Confessions of a Shopaholic: A Fictional Personal Finance Book

Today was a slow day at work, so I devoured this book. At first I went to the library this weekend to get some novels, but then I thought I needed to get another book on personal finance, even though I had already read Get Money by Kristen Wong and absorbed The Financial Diet like osmosis.

And to be honest, Confessions of a Shopaholic really is one of the most important personal finance books out there, even if it’s a novel that came out eighteen years ago. I don’t care if people think it’s mere “chick lit” or a silly story about a woman who can’t control her shopping habit. But after listening to so many financial literacy podcasts, reading articles in the Money section of MSN and preaching to the Holy Temple of Suze Orman (I’m pretty sure I’ve perfected the way she says “Roth IRA” at this point), reading this book made me really think about our consumer culture, clutter, and our society’s lingering reluctance to talk about money, especially how society has conditioned women to talk about money.

I saw the movie a while ago, and can’t really remember it other than the gorgeous Isla Fisher starring as Rebecca, the main character. However, I do remember that unlike the book, the film takes place in New York City. The novel takes place in London. Rebecca (“Becky”) Bloomwood thinks she is living the high life, with her upscale apartment in an affluent area, but she has a whole host of other issues to deal with, namely her credit card debt. She writes as a financial journalist and yet doesn’t get paid much or even practice Successful Savings habits even when she works in finance. She feels extremely out of place among the super-powerful financial gurus in the city, and her friend Suze tells her that her problem is not necessarily that she spends too much money, but that she doesn’t make enough money. So Becky applies for a job at a clothing store, but gets fired on her very first day for trying to steal a precious item of clothing from a customer that she (Becky) really wants. Becky tries to practice frugality, and yet after a few days she goes back to spending on things she doesn’t need, like eating out and buying books. She takes on a side hustle which involves her putting together frames for pictures and selling them for a profit, but doesn’t get far with it. Becky also has to deal with Luke Brandon, an arrogant financial advisor who looks down on Becky and doesn’t really take her seriously. However, Becky is determined to make her life work for her by actually confronting her financial issues instead of running away from them.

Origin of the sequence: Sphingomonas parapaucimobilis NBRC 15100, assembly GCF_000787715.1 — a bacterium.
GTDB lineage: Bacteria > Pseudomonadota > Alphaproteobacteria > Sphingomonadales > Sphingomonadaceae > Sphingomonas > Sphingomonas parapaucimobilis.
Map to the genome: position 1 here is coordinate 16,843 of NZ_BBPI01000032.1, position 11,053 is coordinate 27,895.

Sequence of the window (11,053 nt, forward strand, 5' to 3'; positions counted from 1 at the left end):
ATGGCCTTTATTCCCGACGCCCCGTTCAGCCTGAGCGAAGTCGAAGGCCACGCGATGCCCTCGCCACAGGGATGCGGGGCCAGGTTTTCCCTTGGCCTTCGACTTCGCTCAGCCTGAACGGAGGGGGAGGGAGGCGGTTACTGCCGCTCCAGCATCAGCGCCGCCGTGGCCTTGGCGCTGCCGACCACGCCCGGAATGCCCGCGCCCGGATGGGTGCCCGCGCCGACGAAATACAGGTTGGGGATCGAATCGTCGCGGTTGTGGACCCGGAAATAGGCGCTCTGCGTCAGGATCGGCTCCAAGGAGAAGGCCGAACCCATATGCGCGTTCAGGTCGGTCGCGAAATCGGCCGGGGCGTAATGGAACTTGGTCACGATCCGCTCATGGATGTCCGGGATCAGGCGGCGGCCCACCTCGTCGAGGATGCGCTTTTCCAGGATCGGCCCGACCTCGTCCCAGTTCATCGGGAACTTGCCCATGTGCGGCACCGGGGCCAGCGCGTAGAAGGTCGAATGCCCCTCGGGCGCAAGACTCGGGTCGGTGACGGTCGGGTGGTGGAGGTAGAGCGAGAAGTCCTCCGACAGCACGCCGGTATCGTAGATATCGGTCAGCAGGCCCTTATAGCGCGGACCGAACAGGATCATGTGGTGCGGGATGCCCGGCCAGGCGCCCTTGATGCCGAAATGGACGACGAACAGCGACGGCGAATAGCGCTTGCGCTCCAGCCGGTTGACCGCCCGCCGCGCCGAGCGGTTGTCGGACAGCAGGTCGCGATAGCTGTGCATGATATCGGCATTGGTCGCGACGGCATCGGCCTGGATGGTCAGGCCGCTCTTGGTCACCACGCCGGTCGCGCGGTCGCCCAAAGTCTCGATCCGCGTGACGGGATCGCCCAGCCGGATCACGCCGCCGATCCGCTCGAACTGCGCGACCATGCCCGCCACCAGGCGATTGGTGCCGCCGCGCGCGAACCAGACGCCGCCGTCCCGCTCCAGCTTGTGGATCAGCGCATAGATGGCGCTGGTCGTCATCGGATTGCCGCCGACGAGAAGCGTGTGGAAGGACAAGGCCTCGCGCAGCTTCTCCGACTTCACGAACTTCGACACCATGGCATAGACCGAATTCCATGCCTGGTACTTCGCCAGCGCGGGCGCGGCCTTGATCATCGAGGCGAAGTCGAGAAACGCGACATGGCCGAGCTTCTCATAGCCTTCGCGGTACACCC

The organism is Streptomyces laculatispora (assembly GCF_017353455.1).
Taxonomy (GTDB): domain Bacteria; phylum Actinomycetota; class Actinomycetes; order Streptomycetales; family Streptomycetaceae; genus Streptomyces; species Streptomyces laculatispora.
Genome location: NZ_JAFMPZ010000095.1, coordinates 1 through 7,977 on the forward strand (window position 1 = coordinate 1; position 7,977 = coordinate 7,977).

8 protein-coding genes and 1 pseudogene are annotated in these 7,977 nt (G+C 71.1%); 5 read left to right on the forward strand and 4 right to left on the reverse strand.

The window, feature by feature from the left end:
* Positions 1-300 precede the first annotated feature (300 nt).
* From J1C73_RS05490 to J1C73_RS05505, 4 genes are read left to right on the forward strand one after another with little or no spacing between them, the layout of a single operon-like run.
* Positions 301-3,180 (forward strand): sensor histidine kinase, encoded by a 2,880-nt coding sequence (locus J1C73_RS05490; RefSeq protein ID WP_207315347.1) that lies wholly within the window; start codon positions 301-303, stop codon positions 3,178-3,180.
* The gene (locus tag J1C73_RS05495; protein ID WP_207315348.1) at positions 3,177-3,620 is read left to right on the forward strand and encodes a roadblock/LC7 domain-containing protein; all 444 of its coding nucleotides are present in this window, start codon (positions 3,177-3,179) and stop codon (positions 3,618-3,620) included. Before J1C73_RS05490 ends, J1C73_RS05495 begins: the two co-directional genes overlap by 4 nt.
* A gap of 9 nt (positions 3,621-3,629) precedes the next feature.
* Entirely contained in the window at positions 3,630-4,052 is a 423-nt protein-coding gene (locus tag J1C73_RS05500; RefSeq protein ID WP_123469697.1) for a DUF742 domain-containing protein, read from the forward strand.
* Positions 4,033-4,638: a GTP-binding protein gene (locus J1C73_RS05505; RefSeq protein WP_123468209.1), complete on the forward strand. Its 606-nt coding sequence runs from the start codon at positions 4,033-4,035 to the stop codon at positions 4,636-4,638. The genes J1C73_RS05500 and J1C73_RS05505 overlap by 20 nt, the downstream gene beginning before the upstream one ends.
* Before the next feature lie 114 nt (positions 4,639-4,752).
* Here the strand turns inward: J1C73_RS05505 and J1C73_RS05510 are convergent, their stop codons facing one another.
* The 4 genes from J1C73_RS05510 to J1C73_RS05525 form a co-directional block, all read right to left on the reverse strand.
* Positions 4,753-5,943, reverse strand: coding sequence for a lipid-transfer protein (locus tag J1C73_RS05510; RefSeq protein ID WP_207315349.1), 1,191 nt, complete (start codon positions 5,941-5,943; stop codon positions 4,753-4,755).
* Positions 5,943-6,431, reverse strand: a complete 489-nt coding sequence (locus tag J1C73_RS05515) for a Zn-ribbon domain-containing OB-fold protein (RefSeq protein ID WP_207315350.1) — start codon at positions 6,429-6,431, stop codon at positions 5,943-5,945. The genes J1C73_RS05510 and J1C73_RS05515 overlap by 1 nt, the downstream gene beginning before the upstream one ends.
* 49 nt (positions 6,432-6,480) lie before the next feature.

This book reminded me that while it’s okay to have nice things, having too much can run you ragged and actually make you feel unfulfilled in the long run. Don’t get me wrong, I love spending $11 at the movies just as much as the next person. However, movies are so much cheaper when you get them on the Red Box or even at the library, so I never really feel anymore like I just have to go to the movies every week because it does add up. When I do go to the movies or eat out on those rare occasions, I can appreciate it more than if I did it every day. Becky’s struggle also made me think of how Suze Orman would react to this book; I honestly don’t know if Suze would have made it through because Becky’s spending habits are out of this world. However, in a way, it does imply that women are traditionally stereotyped to be bad with money and don’t have enough saved up for their own needs. I mean, there are men who are bad spenders, too, and there are also several women who manage their finances just fine. There are also women like Becky who always spend and never save for themselves. The book also made me understand why it’s important to have an emergency fund, because Becky is underpaid at her job and doesn’t like it much, but instead of saving up money so she can leave for a better opportunity (or work on her own projects), she spends money so that she can push the stress she feels at work under the table. However, she continues to get multiple letters from her bank about her overdraft fees and that she needs to meet with them to discuss her financial situation.

This novel also really taught me that we need to talk about money. Even though more people talk about it, it still brings up uncomfortable feelings, and that’s okay because our financial situations are unique to each of us. It made me think of the money personalities Kristen Wong talks about. Becky avoids talking about money because socially speaking, she has been conditioned to believe talking about her own financial situation was bad. But when she finally confronts the issue of money heads on, she feels less ashamed to talk about it or encourage anyone in her same boat. It reminded me of Paulette Perhach’s essay “A Story of a F*ck Off Fund“, in which she talks about how she inflated her lifestyle to fit in with everyone else, but that she was dealing with a toxic boss at work and really wanted to leave her job, so she saved up an emergency fund and took on extra work and just lived below her means so that she could leave any kind of messy situation knowing she had the means to do so.

Overall, I really loved this book, and I cannot wait to read its sequel! đŸ™‚

Confessions of a Shopaholic. 312 pp. 2001. By Sophie Kinsella

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